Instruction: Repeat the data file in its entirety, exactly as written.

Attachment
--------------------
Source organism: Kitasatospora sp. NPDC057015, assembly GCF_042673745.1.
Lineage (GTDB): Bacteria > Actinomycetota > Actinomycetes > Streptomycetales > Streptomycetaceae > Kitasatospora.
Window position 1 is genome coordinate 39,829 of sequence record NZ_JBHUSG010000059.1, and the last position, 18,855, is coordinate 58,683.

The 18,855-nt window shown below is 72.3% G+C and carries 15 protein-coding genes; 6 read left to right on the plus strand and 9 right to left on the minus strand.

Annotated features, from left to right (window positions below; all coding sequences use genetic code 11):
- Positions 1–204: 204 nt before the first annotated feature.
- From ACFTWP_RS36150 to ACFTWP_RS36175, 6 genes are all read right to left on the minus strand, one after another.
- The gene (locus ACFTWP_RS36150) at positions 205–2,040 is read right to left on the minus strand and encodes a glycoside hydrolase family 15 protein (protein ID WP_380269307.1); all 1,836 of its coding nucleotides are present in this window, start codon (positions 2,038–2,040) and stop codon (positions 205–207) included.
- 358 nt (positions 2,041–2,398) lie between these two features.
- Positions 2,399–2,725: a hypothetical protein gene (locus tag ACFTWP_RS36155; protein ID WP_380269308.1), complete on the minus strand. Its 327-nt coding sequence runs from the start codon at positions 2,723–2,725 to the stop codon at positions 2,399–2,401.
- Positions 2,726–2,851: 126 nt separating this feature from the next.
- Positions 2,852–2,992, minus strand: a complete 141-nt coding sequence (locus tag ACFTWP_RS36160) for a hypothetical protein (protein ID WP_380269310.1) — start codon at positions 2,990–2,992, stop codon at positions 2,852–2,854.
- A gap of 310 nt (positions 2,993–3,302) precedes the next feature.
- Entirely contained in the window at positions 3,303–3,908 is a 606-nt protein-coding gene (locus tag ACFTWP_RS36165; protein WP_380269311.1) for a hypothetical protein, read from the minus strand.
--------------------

Source organism: Kitasatospora sp. NPDC057015, assembly GCF_042673745.1.
Lineage (GTDB): Bacteria > Actinomycetota > Actinomycetes > Streptomycetales > Streptomycetaceae > Kitasatospora.
Window position 1 is genome coordinate 39,829 of sequence record NZ_JBHUSG010000059.1, and the last position, 18,855, is coordinate 58,683.

The 18,855-nt window shown below is 72.3% G+C and carries 15 protein-coding genes; 6 read left to right on the plus strand and 9 right to left on the minus strand.

Annotated features, from left to right (window positions below; all coding sequences use genetic code 11):
- Positions 1–204: 204 nt before the first annotated feature.
- From ACFTWP_RS36150 to ACFTWP_RS36175, 6 genes are all read right to left on the minus strand, one after another.
- The gene (locus ACFTWP_RS36150) at positions 205–2,040 is read right to left on the minus strand and encodes a glycoside hydrolase family 15 protein (protein ID WP_380269307.1); all 1,836 of its coding nucleotides are present in this window, start codon (positions 2,038–2,040) and stop codon (positions 205–207) included.
- 358 nt (positions 2,041–2,398) lie between these two features.
- Positions 2,399–2,725: a hypothetical protein gene (locus tag ACFTWP_RS36155; protein ID WP_380269308.1), complete on the minus strand. Its 327-nt coding sequence runs from the start codon at positions 2,723–2,725 to the stop codon at positions 2,399–2,401.
- Positions 2,726–2,851: 126 nt separating this feature from the next.
- Positions 2,852–2,992, minus strand: a complete 141-nt coding sequence (locus tag ACFTWP_RS36160) for a hypothetical protein (protein ID WP_380269310.1) — start codon at positions 2,990–2,992, stop codon at positions 2,852–2,854.
- A gap of 310 nt (positions 2,993–3,302) precedes the next feature.
- Entirely contained in the window at positions 3,303–3,908 is a 606-nt protein-coding gene (locus tag ACFTWP_RS36165; protein WP_380269311.1) for a hypothetical protein, read from the minus strand.